Want to Get Ahead? Take 5. Learn to Be Quiet.

Seems counter-intuitive, doesn’t it? When we want an opportunity or a raise, we need to ask for it. If we’re being mistreated, we need to speak out. When we see wrong being done, we need call attention to it. 

So how can being quiet help us get ahead? Crack this case and reap the benefits! 

Size up the situation 

The workplace is a din of noise. Everyone’s tuned into to multiple channels at the same time: 

  • Engaging in live conversation
  • Texting and taking cell phone calls
  • Checking email on mobile devices 

We believe that staying “in the know” is essential to success, so we’ve become gourmands of information in a buffet without limits.

When everyone around you is gobbling up and spitting out the details, tidbits, and finds, you’ve now given yourself a career edge. 

Ideas and innovation move careers. S/he, who can put the pieces together to solve problems and create something unique, earns the reward. 

Quiet is your ally. 

You don’t miss things when your mind is quiet, you discover them. 

Quiet is a lot of things, particularly the absence of noise, turmoil, agitation, and trouble. What we need for our careers is internal quiet. 

When everyone else keeps their thinking fragmented, swatting at bits and pieces of disjointed communication, you need to use quiet to intensify your focus.  Zone into your internal strategist and set out to make your mark. 

Putting quiet to work 

Quiet is a powerful tool when you use it effectively, so: 

  1. Listen and ask—We learn from what we hear, so it’s up to us to be quiet and listen to what others have to say. That’s where the insights are. The better you listen and the more you ask, the more you learn. When we’re quiet, others will talk.
  2. Listen to yourself—We spend an amazing amount of time talking to ourselves instead of staying quiet within. It’s better to listen to our inner voice than to think over it. When we quiet our minds, give our subconscious a chance to reveal its insights, it will deliver powerful aha moments. Skeptical? Just try it.
  3. Remove distractions—Learn to be alone with yourself. Distractions get in the way of your internal listening. If you’re scoffing at this, think of the last time you sat alone with no one around and nothing to distract you. If you can’t remember that’s a message to you. If you do remember and the experience was uncomfortable, you need to figure out why.
  4. Stop forcing thoughts—Self-imposed pressure to come up with new ideas and solutions often becomes internal noise that blocks the quiet you need. If you have to come up with an idea, pronto, do something unrelated to your job: go work out, read a novel, take a walk, or take a shower where many good ideas are revealed!
  5. Pick up on vibes—Vibes pierce the quiet. It’s what happens in the spaces between the noise. We get vibes about people, risk, and opportunity. Even when we’re in the thick of things, a quiet mind gathers up those vibes and triggers our next move. When we’re distracted, we miss those vibes or misread them, so it’s in our best interest to stay tuned in. 

Quiet practice 

We’ve been conditioned to run a fast pace. We’ve come to believe that the faster we run the more success we’ll have. Just look at the movers and shakers where you work. Some may have “arrived” by running over people, but most had their wits about them and showcased their focused, clear-headed, and centered way of getting the job done. 

So we need to practice internal quiet. Career success is, in large measure, about differentiating ourselves from others, by standing out through the way we achieve essential outcomes. Not only does learning to harness quiet help you to get ahead, it also helps you the manage stress. Now shush….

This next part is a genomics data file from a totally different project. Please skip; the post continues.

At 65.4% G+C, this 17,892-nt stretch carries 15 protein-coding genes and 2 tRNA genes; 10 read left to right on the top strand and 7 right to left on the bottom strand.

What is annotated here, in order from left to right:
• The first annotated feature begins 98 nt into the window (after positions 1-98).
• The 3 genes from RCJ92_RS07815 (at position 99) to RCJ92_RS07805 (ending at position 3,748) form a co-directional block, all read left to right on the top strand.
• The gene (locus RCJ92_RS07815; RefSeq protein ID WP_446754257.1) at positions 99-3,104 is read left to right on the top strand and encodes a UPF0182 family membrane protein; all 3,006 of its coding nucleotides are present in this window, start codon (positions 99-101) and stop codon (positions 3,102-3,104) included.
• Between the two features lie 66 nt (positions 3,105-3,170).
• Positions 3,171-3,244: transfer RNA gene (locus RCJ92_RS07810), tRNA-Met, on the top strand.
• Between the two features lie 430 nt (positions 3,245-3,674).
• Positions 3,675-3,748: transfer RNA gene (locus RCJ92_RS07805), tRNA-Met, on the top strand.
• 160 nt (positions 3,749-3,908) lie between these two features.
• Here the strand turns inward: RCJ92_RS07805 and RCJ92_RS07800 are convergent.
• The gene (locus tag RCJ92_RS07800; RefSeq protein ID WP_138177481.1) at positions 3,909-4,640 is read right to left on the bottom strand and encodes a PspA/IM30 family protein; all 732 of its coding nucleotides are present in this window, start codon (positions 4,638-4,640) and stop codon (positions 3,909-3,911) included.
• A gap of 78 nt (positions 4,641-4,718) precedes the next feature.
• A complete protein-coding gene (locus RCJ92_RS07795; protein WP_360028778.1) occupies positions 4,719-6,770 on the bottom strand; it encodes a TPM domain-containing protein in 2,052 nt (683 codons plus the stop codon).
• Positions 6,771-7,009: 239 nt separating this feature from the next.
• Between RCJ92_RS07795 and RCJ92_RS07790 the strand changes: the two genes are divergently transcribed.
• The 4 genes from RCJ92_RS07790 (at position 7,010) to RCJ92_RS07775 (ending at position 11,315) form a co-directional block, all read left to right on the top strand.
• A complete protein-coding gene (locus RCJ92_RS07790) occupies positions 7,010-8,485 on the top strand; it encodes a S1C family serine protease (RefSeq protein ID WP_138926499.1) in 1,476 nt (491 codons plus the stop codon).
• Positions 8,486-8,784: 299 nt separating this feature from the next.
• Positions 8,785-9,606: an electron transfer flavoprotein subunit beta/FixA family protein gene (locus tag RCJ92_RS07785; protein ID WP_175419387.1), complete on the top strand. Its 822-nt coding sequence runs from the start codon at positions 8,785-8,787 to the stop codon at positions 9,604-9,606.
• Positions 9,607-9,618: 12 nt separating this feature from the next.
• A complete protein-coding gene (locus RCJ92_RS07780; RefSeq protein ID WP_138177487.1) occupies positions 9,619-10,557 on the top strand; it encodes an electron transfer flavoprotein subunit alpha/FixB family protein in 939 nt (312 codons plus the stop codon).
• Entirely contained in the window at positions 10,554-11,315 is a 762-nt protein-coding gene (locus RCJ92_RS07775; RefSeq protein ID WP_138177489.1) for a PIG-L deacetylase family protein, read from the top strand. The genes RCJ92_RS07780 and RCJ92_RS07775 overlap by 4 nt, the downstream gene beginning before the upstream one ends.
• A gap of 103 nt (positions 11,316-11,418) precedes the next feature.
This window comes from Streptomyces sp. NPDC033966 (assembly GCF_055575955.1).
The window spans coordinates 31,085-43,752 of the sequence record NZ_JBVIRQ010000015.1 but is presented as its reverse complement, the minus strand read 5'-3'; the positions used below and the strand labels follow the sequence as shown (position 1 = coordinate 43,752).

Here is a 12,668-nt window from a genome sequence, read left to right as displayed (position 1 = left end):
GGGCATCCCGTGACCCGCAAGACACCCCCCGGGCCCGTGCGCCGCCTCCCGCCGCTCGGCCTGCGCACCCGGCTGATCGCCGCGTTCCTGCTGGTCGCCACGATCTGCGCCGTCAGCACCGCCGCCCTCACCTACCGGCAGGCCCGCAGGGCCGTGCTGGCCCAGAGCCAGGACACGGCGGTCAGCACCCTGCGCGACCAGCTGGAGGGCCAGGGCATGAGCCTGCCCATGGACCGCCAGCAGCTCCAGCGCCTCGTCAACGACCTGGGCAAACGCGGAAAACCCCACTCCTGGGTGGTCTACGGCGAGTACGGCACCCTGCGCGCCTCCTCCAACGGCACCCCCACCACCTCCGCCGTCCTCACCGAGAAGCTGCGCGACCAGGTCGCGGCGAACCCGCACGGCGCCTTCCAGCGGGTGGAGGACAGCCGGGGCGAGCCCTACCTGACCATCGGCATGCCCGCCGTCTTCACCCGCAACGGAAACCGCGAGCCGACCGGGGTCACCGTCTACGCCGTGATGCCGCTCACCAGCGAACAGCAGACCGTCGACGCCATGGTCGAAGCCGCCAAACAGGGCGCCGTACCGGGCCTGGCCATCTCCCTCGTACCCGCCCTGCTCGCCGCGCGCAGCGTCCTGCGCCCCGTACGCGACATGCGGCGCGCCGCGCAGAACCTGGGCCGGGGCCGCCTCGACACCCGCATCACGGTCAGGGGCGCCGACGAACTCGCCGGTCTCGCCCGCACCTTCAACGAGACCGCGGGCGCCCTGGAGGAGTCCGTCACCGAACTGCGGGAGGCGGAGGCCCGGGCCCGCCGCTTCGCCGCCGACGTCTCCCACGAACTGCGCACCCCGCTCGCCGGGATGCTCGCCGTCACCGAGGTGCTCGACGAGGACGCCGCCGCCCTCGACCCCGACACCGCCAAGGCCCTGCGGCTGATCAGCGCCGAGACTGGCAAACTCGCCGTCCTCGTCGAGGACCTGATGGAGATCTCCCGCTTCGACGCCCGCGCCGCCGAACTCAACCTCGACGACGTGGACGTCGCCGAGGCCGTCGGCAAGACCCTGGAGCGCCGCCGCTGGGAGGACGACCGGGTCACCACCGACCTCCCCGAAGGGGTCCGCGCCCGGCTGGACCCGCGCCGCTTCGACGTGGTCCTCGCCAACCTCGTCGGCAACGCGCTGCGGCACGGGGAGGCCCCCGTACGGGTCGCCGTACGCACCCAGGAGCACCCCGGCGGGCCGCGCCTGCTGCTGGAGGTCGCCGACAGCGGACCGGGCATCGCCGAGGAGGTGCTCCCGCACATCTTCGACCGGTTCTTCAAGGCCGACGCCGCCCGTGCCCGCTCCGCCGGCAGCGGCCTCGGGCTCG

Photo from jumpinjimmyjava – iKIVA via Flickr

5 thoughts on “Want to Get Ahead? Take 5. Learn to Be Quiet.

  1. So many great points that “should” be simple to put into practice! I know I need to work on #3 quite a bit. In a world full of beeping, bleeping, ringing, dinging, chiming, etc; sometimes it’s hard to remember to let quiet win once in a while. I am going to make more of an effort. Thanks!

    • Thanks, Dan. I can hear that ringing in my ears too. Yes, all that noise becomes habitual, making it difficult for quiet to get equal time. Good luck finding regular quiet times that will serve you. Best, ~Dawn

  2. We live at time where the line is blurred between multi-tasking and attention deficit disorder. Multi-tasking can be a strength, but as it increases it subtly slides toward the other. More management books begin to surface on reclaiming balance and wholeness in our lives, not just to live a more complete life, but to be more effective at work as well. Learning how to be quiet is one of those intentional strategies.

    If you, like Dawn and I, are a blogger or writer, try giving yourself the experience of a wordless morning sometime when you want to write: The night before plan to start your next day with your own thoughts, with your own quiet, and without distractions. When you awake, resist the habits of taking in outside information – no TV, radio, music, iPod, no checking other websites or reading newspapers in the morning. Try not to have meaningful conversations with others. This is time to be just a little selfish Just sit with your own thoughts until you begin to write. And if the writing doesn’t come quickly, just sit some more. Take a walk, and just let your own thought dominate your mind.

    Do this a second or third time and you may get hooked on this as a way to elicit your inner genius!

    When you get back to reading other sources again, you might enjoy one of these two posts:
    The high cost of not giving yourself time to think. http://www.bestcustomerconnection.com/?p=332

    Six ways to ensure time to think about your best customers

    Thanks for another great post, Dawn.

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